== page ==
Dr. Saturday - NCAAF

Syracuse 36, Kansas State 34. All things considered, Kansas State and Syracuse probably gave us the most entertaining game of a tepid bowl season this afternoon, across the board. The offenses combined for 70 points, 888 total yards and four second half lead changes. Syracuse running back Delone Carter and receiver Marcus Sales delivered career performances, racking up 371 yards and five touchdowns between them. Neither team turned the ball over. There were at least two hilarious moments involving officials, and at least one player suffered a minor injury while over-enthusiastically celebrating a minor success.

[Related: Wild ending to college bowl game]

In the end, Syracuse left the stadium with its eighth victory of the season, doubling the Orange's best effort in the win column since 2004. (That would be Yankee Stadium, by the way, hosting its first postseason game since 1962, on the heels of a blizzard.) All of which was immediately overshadowed on Kansas State receiver Adrian Hilburn's 30-yard touchdown reception to bring the Wildcats within a two-point conversion of tying the game with 1:24 on the clock, when Hilburn's post-touchdown salute was met with the most dubious flag of the postseason, at least:

The touchdown stood, but instead of attempting a two-point conversion to tie from the Syracuse three-yard line, the Wildcats were forced into a longshot heave from the 'Cuse 18 and, when that (predictably) failed, a desperation onside kick. That failed, too, allowing Syracuse to run the clock out on its biggest win in nearly a decade.

Is it the worst call of the year? In technical terms, probably not, since it can be conceivably justified by the rule book as a player drawing attention to himself. (The Wildcats might get a "clarification" from the bowl or the Big Ten, which supplied the crew for the game, but almost certainly not the mea culpa the SEC issued last year after a bogus celebration call against Georgia.) In practical terms, coming against a senior who didn't taunt his opponent, throw the ball into the crowd or break into any sort of elaborate dance after taking in his second career touchdown in the most crucial moment of probably the biggest stage of his life, it has to be up there. And for its immediate impact on the outcome, I'm inclined to give it the title.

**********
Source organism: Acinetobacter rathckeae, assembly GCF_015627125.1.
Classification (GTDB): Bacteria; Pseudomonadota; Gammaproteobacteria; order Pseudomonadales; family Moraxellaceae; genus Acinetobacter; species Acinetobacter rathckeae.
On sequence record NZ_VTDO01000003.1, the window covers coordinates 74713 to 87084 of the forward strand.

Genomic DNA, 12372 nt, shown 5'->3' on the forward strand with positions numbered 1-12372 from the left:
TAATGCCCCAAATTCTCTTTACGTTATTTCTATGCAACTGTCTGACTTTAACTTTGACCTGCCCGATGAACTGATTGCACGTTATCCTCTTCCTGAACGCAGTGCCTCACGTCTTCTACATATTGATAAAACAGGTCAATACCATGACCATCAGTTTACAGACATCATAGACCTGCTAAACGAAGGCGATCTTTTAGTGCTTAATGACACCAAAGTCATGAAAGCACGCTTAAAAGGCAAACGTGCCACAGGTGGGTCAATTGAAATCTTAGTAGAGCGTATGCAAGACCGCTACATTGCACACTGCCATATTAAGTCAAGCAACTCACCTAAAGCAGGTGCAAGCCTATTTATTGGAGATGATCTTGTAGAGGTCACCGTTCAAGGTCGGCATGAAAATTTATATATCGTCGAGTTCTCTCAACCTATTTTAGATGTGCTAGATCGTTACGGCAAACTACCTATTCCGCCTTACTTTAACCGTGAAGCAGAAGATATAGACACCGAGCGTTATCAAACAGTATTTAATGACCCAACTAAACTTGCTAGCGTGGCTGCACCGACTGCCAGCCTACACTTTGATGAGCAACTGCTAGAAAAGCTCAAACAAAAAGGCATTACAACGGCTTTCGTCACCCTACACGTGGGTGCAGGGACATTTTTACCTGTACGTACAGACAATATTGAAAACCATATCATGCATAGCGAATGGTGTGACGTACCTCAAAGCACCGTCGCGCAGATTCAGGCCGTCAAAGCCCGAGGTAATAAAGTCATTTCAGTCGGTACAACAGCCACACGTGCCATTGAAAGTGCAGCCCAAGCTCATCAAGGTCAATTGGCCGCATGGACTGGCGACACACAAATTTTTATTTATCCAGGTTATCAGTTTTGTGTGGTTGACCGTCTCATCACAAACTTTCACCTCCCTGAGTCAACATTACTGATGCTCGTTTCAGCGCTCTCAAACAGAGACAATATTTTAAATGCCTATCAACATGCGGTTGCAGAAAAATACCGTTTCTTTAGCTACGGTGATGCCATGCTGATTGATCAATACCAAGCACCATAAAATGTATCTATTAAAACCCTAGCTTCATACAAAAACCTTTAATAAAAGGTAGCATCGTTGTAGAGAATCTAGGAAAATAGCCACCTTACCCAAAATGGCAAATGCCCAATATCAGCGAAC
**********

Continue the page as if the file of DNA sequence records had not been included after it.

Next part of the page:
[Related: NFL player's 'respectful' f-bomb]

In the meantime, Syracuse fans should enjoy the victory, unless they're the type of fan who responds to this sort of thing by saying "act like you've been there before," in which case I imagine they find it difficult to enjoy anything. But even the over-legislated "No Fun League" thinks the guy who threw that flag is a self-important killjoy. Let 'em play, and occasionally salute.

[Update, 8:26 a.m. ET, 12/31] If you started listing the counter-examples of similar salutes (and worse) that aren't flagged – beginning with Tennessee's repeated post-touchdown salutes in Thursday night's Music City Bowl loss to North Carolina, another controversial finish overseen by Big Ten officials – you'd never stop. But Hilburn didn't even have to think outside of this game to call out the inconsistency:

"I really don't agree with the call. My teammates are backing me on the call," a distraught Hilburn said afterward. "I saw our opponent throw up diamond signs after they score a touchdown and now I give a salute? What's that? Respecting our soldiers? It hurts.

"I know we're kind of on their turf and I shouldn't have done it but I still don't think that was a good call."

I'm not sure I believe that "our soldiers" were anywhere in Hilburn's mind during the touchdown, but the guy has a point: If you're going to nitpick, at least be consistent enough about it that players know what to expect.

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Matt Hinton is on Twitter: Follow him @DrSaturday.

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